I tell these people that I will look further into the spending habits of the government and hold it accountable for its actions. However I am presently unable to effectively do this as a member of the official opposition.

The report brought forth by the member for St. Albert is entitled “The Business of Supply: Completing the Circle of Control”. However the report is also known as the Catterall-Williams report. The government House leader played a major role in the writing and direction of this report.

Similarly the Secretary of State for Asia-Pacific was also a member of the committee that put this report together. It would be nothing less than hypocritical for these two prominent members of the government to vote against this motion, a motion which they both endorsed and helped to write.

The sponsor of this motion is the chair of the House of Commons Standing Committee on Public Accounts. He is also the co-author of this report. He strongly believes that the adoption of the motion would go a long way to return the ability to scrutinize spending back to parliamentarians.

One of the main reasons that parliament exists is to grant supply to the crown. Therefore it seems ridiculous that all parliamentarians do not presently possess the ability to make changes and have a real impact on the estimates process. We must put the power back where it belongs.

This report must not be ignored. It encompasses the fundamental rights of Canadian citizens that we were all elected to uphold. We must not turn our backs on the duty and privilege that the citizens of Canada have bestowed upon us. I strongly urge members to take this motion seriously and to give it the attention and consideration that it so obviously deserves.

Business of SupplyPrivate Members' Business

5:35 p.m.

Canadian Alliance

Grant McNally Canadian Alliance Dewdney—Alouette, BC

Madam Speaker, I congratulate my colleague from Blackstrap for the very good points she made in her speech. I also congratulate my colleague from St. Albert who has been a champion of fiscal responsibility for years in this place. Although he sits in the opposition benches he will one day be on the government side. He would make a fine minister of finance. He has done well to effect the agenda in the House on fiscal matters. This is another example of that and I congratulate him on it.

There are some very good proposals outlined in the 51st report entitled “The Business of Supply: Completing the Circle of Control”. Before I address some of the recommendations outlined in the report I should like to establish why these kinds of changes are so important and so vitally necessary to be implemented.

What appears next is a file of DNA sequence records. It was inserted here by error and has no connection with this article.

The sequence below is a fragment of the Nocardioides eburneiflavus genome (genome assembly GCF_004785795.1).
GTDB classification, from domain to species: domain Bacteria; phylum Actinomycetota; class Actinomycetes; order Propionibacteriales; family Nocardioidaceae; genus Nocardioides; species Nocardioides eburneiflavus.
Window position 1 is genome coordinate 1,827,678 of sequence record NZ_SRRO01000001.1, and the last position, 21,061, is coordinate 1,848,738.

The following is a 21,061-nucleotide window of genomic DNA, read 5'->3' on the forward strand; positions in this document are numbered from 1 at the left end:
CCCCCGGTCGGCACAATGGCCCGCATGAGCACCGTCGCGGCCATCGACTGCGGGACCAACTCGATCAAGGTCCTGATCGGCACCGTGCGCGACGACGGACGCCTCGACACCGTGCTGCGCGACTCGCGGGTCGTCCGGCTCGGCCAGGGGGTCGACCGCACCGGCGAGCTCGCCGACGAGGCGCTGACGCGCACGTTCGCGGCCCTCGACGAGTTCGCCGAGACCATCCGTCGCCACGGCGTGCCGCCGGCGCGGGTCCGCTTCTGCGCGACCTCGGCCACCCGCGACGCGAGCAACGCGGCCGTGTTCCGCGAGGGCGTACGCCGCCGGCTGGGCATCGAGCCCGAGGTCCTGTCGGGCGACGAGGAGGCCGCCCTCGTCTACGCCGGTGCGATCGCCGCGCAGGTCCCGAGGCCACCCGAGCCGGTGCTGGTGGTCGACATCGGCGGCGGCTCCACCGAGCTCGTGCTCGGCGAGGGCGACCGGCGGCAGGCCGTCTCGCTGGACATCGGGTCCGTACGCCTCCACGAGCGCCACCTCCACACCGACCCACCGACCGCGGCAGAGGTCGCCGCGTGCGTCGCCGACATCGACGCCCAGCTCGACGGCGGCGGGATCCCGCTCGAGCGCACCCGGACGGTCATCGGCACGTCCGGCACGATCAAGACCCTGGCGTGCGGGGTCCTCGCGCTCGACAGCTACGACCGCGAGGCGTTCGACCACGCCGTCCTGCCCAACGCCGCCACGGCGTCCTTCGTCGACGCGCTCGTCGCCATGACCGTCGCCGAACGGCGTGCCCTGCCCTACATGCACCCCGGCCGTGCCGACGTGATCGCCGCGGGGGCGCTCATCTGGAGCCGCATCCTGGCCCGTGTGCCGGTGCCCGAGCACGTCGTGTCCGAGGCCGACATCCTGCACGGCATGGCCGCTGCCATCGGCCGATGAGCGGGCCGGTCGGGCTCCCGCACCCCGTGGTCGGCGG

It is becoming clear to all Canadians that this is a tired, weak, arrogant and corrupt government. The evidence is clear. Pierre Corbeil, a Liberal fundraiser, was convicted of influence peddling, of shaking down companies to cough up cash to the Liberal Party of Canada.

The Prime Minister called the head of a crown corporation to help out his friend in the Shawinigate scandal. As we know, Alfonso Gagliano was kicked out of cabinet for similar shady dealings to pressure crown corporations to help and hire his Liberal pals.

The billion dollar boondoggle of HRDC cash to Liberal pals scandal is well documented. There has been a waste of billions of dollars through poor and scandalous management. How could the government possibly expect Canadians to trust them with their hard earned money? It is clearly time for this tired, weak, arrogant and corrupt government to be swept out of office.

Some of the recommendations mentioned here as put forward by the committee are outlined under headings such as the ability to assess new program proposals at committee. That is a positive recommendation and there is a set of subrecommendations under it. There are others as well.

On the recommendations found in the report under having a higher profile for the review of the estimates, as my colleague from Blackstrap pointed out there has not been a substantive review of the estimates in the House since 1968 when I was six years old. That is absolutely unbelievable.

My colleague quoted the comments of our former clerk Robert Marleau on the House abandoning its constitutional responsibility in examining the estimates. I agree with that. It is time for change. We have to act. We have to take the issue very seriously. Billions of taxpayer hard earned dollars are spent in this place by the government with hardly a second glance. This has to change. These kinds of recommendations are positive ones. I hope they will be supported by all members of the House.

Another recommendation calls for improved support for committees, for members and for the scope of parliamentary financial review of statutory expenditures. There is a whole list of recommendations under that heading as well.

There are some recommendations on tax expenditures, loan guarantees and the accountability of ministers and deputy ministers. I will focus on these for a minute.

Not only are there good recommendations in this report, but there are suggestions that others have put forward which go beyond the recommendations within the scope of this report. I will read into the record a set of proposals that has been proposed by the democratic task force which the PC/DR coalition has put forward for debate and for input from Canadians across the country, members of opposition parties and members of the public as to many different needs for parliamentary reform.

One of the issues in that task force report which I would like to read into the record concerns the power of the purse. I want to read it directly into the record: